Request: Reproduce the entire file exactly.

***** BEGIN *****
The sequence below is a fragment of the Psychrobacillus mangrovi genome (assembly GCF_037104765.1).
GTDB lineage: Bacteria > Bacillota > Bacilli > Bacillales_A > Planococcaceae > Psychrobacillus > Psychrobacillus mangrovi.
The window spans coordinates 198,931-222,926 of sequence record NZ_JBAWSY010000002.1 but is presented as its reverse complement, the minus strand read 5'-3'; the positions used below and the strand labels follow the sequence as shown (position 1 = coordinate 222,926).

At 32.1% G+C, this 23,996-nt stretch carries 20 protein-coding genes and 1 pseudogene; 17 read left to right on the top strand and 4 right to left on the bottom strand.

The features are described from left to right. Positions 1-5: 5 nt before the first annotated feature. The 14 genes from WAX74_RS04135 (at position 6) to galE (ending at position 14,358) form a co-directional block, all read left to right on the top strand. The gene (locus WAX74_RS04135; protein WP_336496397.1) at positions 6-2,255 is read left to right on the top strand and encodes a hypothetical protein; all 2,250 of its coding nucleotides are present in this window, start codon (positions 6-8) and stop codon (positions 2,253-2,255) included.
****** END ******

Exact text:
The sequence below is a fragment of the Psychrobacillus mangrovi genome (assembly GCF_037104765.1).
GTDB lineage: Bacteria > Bacillota > Bacilli > Bacillales_A > Planococcaceae > Psychrobacillus > Psychrobacillus mangrovi.
The window spans coordinates 198,931-222,926 of sequence record NZ_JBAWSY010000002.1 but is presented as its reverse complement, the minus strand read 5'-3'; the positions used below and the strand labels follow the sequence as shown (position 1 = coordinate 222,926).

At 32.1% G+C, this 23,996-nt stretch carries 20 protein-coding genes and 1 pseudogene; 17 read left to right on the top strand and 4 right to left on the bottom strand.

The features are described from left to right. Positions 1-5: 5 nt before the first annotated feature. The 14 genes from WAX74_RS04135 (at position 6) to galE (ending at position 14,358) form a co-directional block, all read left to right on the top strand. The gene (locus WAX74_RS04135; protein WP_336496397.1) at positions 6-2,255 is read left to right on the top strand and encodes a hypothetical protein; all 2,250 of its coding nucleotides are present in this window, start codon (positions 6-8) and stop codon (positions 2,253-2,255) included.